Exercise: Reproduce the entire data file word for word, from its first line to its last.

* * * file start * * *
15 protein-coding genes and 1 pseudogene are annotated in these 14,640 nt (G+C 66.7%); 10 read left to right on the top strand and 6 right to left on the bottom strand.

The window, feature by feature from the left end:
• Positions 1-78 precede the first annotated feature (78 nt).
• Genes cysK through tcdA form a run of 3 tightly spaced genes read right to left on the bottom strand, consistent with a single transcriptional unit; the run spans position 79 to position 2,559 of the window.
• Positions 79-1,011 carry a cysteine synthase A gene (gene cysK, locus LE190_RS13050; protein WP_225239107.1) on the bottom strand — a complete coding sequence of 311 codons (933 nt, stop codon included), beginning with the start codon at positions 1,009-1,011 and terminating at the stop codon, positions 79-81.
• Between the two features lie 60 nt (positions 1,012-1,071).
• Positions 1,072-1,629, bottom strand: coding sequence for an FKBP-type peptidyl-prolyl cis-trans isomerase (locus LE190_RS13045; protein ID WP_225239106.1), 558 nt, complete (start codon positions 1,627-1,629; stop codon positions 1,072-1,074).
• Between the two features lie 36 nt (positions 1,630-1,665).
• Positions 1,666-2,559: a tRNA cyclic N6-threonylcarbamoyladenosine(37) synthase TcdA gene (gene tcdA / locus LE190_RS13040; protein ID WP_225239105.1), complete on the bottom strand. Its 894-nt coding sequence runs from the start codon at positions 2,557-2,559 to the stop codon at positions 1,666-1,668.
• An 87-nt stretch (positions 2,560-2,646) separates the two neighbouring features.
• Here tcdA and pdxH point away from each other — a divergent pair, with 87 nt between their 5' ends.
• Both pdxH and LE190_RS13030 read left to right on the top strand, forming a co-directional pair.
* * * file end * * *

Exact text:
15 protein-coding genes and 1 pseudogene are annotated in these 14,640 nt (G+C 66.7%); 10 read left to right on the top strand and 6 right to left on the bottom strand.

The window, feature by feature from the left end:
• Positions 1-78 precede the first annotated feature (78 nt).
• Genes cysK through tcdA form a run of 3 tightly spaced genes read right to left on the bottom strand, consistent with a single transcriptional unit; the run spans position 79 to position 2,559 of the window.
• Positions 79-1,011 carry a cysteine synthase A gene (gene cysK, locus LE190_RS13050; protein WP_225239107.1) on the bottom strand — a complete coding sequence of 311 codons (933 nt, stop codon included), beginning with the start codon at positions 1,009-1,011 and terminating at the stop codon, positions 79-81.
• Between the two features lie 60 nt (positions 1,012-1,071).
• Positions 1,072-1,629, bottom strand: coding sequence for an FKBP-type peptidyl-prolyl cis-trans isomerase (locus LE190_RS13045; protein ID WP_225239106.1), 558 nt, complete (start codon positions 1,627-1,629; stop codon positions 1,072-1,074).
• Between the two features lie 36 nt (positions 1,630-1,665).
• Positions 1,666-2,559: a tRNA cyclic N6-threonylcarbamoyladenosine(37) synthase TcdA gene (gene tcdA / locus LE190_RS13040; protein ID WP_225239105.1), complete on the bottom strand. Its 894-nt coding sequence runs from the start codon at positions 2,557-2,559 to the stop codon at positions 1,666-1,668.
• An 87-nt stretch (positions 2,560-2,646) separates the two neighbouring features.
• Here tcdA and pdxH point away from each other — a divergent pair, with 87 nt between their 5' ends.
• Both pdxH and LE190_RS13030 read left to right on the top strand, forming a co-directional pair.